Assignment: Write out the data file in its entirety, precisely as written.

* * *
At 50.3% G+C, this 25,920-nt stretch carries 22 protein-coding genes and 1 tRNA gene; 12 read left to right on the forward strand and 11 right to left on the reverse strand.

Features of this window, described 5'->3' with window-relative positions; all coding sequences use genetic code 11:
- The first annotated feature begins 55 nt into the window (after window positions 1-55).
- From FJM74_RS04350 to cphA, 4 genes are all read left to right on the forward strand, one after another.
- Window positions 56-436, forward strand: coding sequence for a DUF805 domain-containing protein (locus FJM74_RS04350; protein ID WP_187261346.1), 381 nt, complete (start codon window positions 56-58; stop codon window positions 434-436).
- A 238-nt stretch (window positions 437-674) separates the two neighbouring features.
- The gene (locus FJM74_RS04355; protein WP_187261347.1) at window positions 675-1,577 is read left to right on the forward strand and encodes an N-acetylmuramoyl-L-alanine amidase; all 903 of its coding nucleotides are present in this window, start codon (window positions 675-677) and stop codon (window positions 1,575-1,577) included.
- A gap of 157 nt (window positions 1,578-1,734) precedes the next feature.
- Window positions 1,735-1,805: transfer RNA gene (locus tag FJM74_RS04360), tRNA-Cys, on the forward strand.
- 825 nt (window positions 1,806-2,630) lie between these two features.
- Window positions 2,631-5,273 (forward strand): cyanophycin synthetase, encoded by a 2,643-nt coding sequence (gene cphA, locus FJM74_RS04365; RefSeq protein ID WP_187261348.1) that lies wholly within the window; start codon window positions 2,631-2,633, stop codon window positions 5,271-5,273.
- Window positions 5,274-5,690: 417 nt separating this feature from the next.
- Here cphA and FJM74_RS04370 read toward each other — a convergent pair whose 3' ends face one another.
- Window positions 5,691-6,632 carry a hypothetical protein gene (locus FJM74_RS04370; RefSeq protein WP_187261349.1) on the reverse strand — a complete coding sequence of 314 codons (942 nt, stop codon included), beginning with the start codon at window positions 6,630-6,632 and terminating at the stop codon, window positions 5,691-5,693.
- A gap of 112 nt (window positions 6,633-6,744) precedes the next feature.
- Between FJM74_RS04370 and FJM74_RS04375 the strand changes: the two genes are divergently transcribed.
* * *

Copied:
At 50.3% G+C, this 25,920-nt stretch carries 22 protein-coding genes and 1 tRNA gene; 12 read left to right on the forward strand and 11 right to left on the reverse strand.

Features of this window, described 5'->3' with window-relative positions; all coding sequences use genetic code 11:
- The first annotated feature begins 55 nt into the window (after window positions 1-55).
- From FJM74_RS04350 to cphA, 4 genes are all read left to right on the forward strand, one after another.
- Window positions 56-436, forward strand: coding sequence for a DUF805 domain-containing protein (locus FJM74_RS04350; protein ID WP_187261346.1), 381 nt, complete (start codon window positions 56-58; stop codon window positions 434-436).
- A 238-nt stretch (window positions 437-674) separates the two neighbouring features.
- The gene (locus FJM74_RS04355; protein WP_187261347.1) at window positions 675-1,577 is read left to right on the forward strand and encodes an N-acetylmuramoyl-L-alanine amidase; all 903 of its coding nucleotides are present in this window, start codon (window positions 675-677) and stop codon (window positions 1,575-1,577) included.
- A gap of 157 nt (window positions 1,578-1,734) precedes the next feature.
- Window positions 1,735-1,805: transfer RNA gene (locus tag FJM74_RS04360), tRNA-Cys, on the forward strand.
- 825 nt (window positions 1,806-2,630) lie between these two features.
- Window positions 2,631-5,273 (forward strand): cyanophycin synthetase, encoded by a 2,643-nt coding sequence (gene cphA, locus FJM74_RS04365; RefSeq protein ID WP_187261348.1) that lies wholly within the window; start codon window positions 2,631-2,633, stop codon window positions 5,271-5,273.
- Window positions 5,274-5,690: 417 nt separating this feature from the next.
- Here cphA and FJM74_RS04370 read toward each other — a convergent pair whose 3' ends face one another.
- Window positions 5,691-6,632 carry a hypothetical protein gene (locus FJM74_RS04370; RefSeq protein WP_187261349.1) on the reverse strand — a complete coding sequence of 314 codons (942 nt, stop codon included), beginning with the start codon at window positions 6,630-6,632 and terminating at the stop codon, window positions 5,691-5,693.
- A gap of 112 nt (window positions 6,633-6,744) precedes the next feature.
- Between FJM74_RS04370 and FJM74_RS04375 the strand changes: the two genes are divergently transcribed.